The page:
So that was more or less that then.  I was shocked at how prominently the firm being investigated featured on the web from previous clients who’d had their fingers burnt.  Perhaps unsurprisingly, I also found that they were featured on the Solicitors From Hell website. I’d not heard of this site until last Thursday; since then, I’ve noticed that Charon QC and Aimless Wanderer have both mentioned it. I should imagine that a lot of lay people out there believe that all firms of solicitors should feature on that site!!

Still, this bit of excitement made a change from drafting and reviewing endless contracts, resolving number portability conundrums and advising on stuff under the Communications Act – plus strategising how to prod, poke or otherwise coerce OFCOM into action over a specific issue.


  1. Strangely, I came across that website only last week. I think it was a fairly slow Friday afternoon in the office - no, we didn't feature.

    I don't think the person who told me about the site reads all these blogs...

  2. one girl at work brought it up just after christmas she thought it was hilarious. she said one person from our firm was on it, but I've not been able to find them.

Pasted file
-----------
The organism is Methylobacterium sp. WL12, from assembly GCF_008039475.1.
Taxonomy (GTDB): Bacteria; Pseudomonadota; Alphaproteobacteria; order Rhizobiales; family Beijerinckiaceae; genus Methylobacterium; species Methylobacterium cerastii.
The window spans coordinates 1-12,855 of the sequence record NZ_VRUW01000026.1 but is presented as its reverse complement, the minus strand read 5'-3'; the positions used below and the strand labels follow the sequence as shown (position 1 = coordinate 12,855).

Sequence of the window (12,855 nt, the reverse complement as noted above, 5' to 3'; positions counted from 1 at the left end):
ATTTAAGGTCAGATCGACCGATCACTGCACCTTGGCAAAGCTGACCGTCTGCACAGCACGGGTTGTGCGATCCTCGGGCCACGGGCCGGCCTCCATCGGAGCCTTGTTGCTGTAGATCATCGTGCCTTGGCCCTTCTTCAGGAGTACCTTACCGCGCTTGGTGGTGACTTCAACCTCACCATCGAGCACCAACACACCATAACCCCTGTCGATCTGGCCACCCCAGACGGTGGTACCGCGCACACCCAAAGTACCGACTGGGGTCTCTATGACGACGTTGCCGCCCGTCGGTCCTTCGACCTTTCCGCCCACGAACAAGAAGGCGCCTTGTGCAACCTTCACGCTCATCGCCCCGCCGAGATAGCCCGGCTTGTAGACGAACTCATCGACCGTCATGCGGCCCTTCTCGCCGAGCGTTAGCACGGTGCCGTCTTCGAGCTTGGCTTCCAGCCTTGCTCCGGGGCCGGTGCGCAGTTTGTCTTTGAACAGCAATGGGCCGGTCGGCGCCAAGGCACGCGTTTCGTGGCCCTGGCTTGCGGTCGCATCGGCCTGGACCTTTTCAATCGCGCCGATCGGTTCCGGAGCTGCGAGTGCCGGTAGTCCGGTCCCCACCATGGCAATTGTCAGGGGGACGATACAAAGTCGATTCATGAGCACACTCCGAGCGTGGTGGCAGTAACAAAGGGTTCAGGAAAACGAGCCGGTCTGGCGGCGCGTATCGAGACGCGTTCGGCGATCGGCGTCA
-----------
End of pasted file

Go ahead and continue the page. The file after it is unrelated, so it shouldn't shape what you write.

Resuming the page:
at least you're being kept busy :)

  3. "...the belief of lawyers in their own probity is not universally shared". Jadgeo Singh [2006]. Smart bloke, that Tom Bingham.

  4. Awesome!!!! Thanks for the link :D

  5. John, just to let you know, I'll keep deleting these comments from you plugging the firm of conveyancing solicitors.

    I do offer advertising for law firms at competitive rates. Please feel free to get in touch if you want to set something up.

  6. Meh, didn't really find anyone I know. =/

  7. You sound disappointed Andro! :p

  8. John, you can email me at and I can give you a quote for a link (or series of links) similar to what's down the right hand side of my blog. My prices are very competitive.